Beds in a Cypriot home usually had a canopy to protect from insects, and metal beds with gilded bedknobs were considered a sign of wealth.
In the house there were necessarily Orthodox icons and a censer made of metal or clay, where they put hot charcoal and incense.
The first floor was usually built when the plot was small and there was no place to build a large ground floor. In the house there was always a utility room called jellari (τζιελλάρι), where vegetables, flour, oil, wine, olives and other products were stored, tools of labor were also put here: a plow, shovels, axes and so on. Very often the utility room was combined with a barn for animals. If the house had two floors, then domestic animals could live on the ground floor, and people on the first. The barn was often equipped with a washing area, although family members could wash in a separate room called loutro (λουτρό).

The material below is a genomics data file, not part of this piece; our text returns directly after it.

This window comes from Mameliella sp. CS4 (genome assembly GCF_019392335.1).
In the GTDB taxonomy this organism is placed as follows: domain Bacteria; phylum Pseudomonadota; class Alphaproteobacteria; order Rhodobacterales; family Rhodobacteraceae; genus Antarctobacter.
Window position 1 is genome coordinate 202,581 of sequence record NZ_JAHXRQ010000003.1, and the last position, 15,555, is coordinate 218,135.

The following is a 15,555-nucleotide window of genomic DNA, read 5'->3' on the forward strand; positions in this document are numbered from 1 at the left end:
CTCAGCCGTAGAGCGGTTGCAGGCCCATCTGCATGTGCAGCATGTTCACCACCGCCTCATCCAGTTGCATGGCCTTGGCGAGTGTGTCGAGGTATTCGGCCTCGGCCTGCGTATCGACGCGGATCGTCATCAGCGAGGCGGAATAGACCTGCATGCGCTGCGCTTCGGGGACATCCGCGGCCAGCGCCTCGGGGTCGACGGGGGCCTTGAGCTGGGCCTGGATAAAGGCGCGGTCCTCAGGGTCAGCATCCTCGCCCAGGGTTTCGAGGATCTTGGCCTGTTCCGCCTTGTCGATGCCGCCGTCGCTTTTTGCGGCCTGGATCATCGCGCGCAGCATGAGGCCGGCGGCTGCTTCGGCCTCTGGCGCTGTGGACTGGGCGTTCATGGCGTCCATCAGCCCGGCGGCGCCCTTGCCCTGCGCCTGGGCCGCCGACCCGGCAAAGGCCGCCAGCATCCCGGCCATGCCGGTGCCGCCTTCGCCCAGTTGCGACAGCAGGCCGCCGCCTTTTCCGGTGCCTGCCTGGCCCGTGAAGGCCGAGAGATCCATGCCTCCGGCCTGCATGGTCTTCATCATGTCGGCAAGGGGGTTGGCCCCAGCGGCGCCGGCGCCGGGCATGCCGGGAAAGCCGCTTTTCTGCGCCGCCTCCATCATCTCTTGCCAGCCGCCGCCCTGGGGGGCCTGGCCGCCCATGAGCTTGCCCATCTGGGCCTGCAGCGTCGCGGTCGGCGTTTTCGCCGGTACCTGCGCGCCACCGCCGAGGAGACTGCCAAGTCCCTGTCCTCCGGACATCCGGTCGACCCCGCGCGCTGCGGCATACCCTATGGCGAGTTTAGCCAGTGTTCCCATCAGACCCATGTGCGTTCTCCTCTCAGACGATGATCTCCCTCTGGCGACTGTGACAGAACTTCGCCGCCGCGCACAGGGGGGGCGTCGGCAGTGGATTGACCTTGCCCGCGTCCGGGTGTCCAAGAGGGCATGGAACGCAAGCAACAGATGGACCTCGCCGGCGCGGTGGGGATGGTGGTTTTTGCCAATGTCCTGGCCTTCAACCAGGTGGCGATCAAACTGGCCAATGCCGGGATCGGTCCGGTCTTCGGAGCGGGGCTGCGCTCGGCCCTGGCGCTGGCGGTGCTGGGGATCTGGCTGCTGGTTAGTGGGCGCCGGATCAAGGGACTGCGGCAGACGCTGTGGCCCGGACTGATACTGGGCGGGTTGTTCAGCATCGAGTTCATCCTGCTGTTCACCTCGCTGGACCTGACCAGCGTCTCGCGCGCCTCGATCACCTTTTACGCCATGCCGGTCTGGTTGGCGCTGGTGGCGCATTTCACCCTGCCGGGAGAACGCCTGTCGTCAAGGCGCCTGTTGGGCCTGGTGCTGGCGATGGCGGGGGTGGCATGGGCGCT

In the mountains, the landscape often limited the space available for housing.
In this case, the courtyard was rare, and the buildings seemed to climb several levels up the steep slopes. The various floors of the building were accessed directly from the street. At the highest level was often the iliakos, which formed a kind of covered veranda.
And now the promised answer to the riddle at the beginning of the article.
This thing was used to take off high boots. The heel was put on the strut, while the other foot should press and hold the wooden 'instrument'. The boot was fixed and the leg could be pulled out of it without any problems.
The look of a traditional Cypriot house has changed dramatically over the past couple of centuries.
Today, Cypriots prefer to live in modern villas, residential complexes or high-rise buildings. But the charming simplicity inherent in the village dwelling still gives ideas to architects and designers.
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If you are looking for interesting housing options in Cyprus, then check out the DOM Portal. Here you will find residential and commercial properties for every taste and budget.